scales better, namely in functions

,

and

.

These results show that it is possible to improve

standard PSO’s performance by structuring the

particles on a grid of nodes, let them move

according to simple rules and save computational

resources by letting them follow their current

trajectories without evaluation the new positions.

5 CONCLUSIONS

This paper proposes a general scheme for structuring

dynamic populations for the Particle Swarm

Optimization (PSO) algorithm. The particles are

placed on a grid of nodes where the number of nodes

is larger than the swarm size. The particles move on

the grid according to simple rules and the network of

information is defined by the particle’s position on

the grid and its neighborhood (von Neumann vicinity

is considered here). If isolated (i.e., no neighbors

except itself), a particle is updated but its position is

not evaluated. This strategy results in loss of

information but it decreases the number of

evaluations per generation. The results show that the

payoff in convergence speed overcomes the loss of

information: the number of function evaluations is

reduced in the entire test set, while the accuracy of

the algorithm (i.e., the averaged final fitness) is not

degraded by the conservation of evaluations

strategy.

The proposed algorithm is tested with a Brownian

motion rule and compared to standard static

topologies. Statistical tests and ranking according to

convergence speed and success rates shows that the

dynamic structure with conservation of function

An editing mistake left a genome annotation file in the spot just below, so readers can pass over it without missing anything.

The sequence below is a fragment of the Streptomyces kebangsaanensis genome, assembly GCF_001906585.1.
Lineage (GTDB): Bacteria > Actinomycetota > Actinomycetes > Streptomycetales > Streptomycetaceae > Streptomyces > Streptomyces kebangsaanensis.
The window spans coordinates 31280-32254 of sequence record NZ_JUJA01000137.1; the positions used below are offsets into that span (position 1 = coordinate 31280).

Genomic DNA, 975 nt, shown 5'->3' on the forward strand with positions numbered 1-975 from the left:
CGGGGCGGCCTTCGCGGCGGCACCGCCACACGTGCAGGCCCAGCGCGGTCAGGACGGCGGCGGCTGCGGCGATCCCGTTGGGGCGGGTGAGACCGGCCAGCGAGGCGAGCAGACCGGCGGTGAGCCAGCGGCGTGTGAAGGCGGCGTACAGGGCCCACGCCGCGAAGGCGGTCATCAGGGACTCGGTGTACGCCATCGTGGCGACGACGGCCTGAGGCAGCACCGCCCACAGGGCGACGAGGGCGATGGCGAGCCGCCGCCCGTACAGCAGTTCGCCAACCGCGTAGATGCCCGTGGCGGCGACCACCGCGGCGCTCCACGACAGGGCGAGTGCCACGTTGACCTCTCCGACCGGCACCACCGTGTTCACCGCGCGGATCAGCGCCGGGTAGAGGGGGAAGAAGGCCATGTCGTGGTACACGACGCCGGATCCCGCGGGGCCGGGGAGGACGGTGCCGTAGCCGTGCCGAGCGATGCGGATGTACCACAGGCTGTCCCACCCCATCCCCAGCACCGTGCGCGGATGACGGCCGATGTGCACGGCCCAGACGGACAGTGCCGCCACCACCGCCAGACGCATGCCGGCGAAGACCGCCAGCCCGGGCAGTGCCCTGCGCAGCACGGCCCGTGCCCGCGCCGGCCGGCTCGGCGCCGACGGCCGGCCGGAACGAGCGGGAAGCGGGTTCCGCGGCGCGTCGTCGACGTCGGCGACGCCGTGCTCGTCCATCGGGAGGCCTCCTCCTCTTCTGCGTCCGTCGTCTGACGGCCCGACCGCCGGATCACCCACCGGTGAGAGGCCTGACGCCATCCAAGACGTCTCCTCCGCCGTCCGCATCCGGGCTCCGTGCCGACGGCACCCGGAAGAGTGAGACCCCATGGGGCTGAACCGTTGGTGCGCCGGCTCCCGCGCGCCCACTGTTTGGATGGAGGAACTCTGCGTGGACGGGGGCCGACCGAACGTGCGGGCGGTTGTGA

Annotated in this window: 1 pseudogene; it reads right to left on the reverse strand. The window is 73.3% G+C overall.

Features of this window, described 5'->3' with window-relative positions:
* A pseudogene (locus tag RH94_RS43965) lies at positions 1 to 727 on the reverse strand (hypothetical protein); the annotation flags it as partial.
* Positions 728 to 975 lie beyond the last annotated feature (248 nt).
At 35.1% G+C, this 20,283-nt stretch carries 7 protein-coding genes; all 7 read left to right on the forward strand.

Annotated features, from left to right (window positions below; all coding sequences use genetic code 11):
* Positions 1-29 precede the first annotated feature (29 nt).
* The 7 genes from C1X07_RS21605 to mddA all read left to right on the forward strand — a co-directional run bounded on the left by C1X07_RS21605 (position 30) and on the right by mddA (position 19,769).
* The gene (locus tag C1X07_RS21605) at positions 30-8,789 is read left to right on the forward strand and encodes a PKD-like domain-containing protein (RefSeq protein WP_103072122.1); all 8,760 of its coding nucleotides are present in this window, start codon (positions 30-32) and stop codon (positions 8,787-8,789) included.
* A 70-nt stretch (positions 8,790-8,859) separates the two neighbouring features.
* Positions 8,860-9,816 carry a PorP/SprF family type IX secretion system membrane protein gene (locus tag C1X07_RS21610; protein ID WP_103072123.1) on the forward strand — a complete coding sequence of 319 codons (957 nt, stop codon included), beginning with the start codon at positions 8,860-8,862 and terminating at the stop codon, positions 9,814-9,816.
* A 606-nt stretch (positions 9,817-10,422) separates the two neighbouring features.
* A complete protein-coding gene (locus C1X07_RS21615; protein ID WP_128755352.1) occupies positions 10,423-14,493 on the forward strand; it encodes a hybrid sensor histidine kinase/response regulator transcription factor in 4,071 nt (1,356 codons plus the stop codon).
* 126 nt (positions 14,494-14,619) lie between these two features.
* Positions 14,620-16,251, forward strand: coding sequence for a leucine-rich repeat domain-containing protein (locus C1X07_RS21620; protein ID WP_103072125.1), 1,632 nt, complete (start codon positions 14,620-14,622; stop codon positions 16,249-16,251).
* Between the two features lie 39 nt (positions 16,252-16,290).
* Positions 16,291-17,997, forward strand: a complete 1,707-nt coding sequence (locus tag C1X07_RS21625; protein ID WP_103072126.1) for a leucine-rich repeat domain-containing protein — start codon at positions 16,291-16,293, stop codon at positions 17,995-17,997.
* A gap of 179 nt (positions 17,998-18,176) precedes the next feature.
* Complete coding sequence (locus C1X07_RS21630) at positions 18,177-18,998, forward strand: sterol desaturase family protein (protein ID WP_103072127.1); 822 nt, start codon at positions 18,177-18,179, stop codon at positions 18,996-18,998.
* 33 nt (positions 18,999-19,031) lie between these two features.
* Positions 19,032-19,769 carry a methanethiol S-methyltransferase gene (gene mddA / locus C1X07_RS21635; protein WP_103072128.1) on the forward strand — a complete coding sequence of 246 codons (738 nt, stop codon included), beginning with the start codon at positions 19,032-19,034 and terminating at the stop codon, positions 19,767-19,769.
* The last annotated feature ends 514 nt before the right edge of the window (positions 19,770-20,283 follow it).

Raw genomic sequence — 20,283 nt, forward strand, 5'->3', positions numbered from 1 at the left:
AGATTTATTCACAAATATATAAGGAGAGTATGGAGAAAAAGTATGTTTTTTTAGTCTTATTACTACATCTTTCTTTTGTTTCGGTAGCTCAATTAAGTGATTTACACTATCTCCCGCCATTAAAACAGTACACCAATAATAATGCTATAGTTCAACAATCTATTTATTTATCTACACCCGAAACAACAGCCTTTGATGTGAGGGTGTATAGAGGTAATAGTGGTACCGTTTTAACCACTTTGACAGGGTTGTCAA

evaluations ranks first and it is significantly better

than the von Neumann, ring and lbest topologies.

Furthermore, the conservation of evaluations

strategy results in a more stable performance when

varying the grid size, while removing this strategy

from the proposed dynamic structure results in a

drop off of the convergence speed when the size of

the grid increases in relation to the swarm size.

The present study is restricted to dynamic structures

based on particles with Brownian motion. However,

a self-organized behavior based on communication

via the grid (stigmergy) can be modeled by the

general framework proposed in this paper. Future

research will be focused on dynamic structures with

stigmergic behavior based on the fitness and position

of the particles.

ACKNOWLEDGEMENTS

The first author wishes to thank FCT, Ministério da

Ciência e Tecnologia, his Research Fellowship

SFRH/ BPD/66876/2009. The work was supported

by FCT PROJECT [PEst-OE/EEI/LA0009/2013],

Spanish Ministry of Science and Innovation projects

TIN2011-28627-C04-02 and TIN2011-28627-C04-

01, Andalusian Regional Government P08-TIC-

03903 and P10-TIC-6083, CEI-BioTIC UGR project

CEI2013-P-14, and UL-EvoPerf project.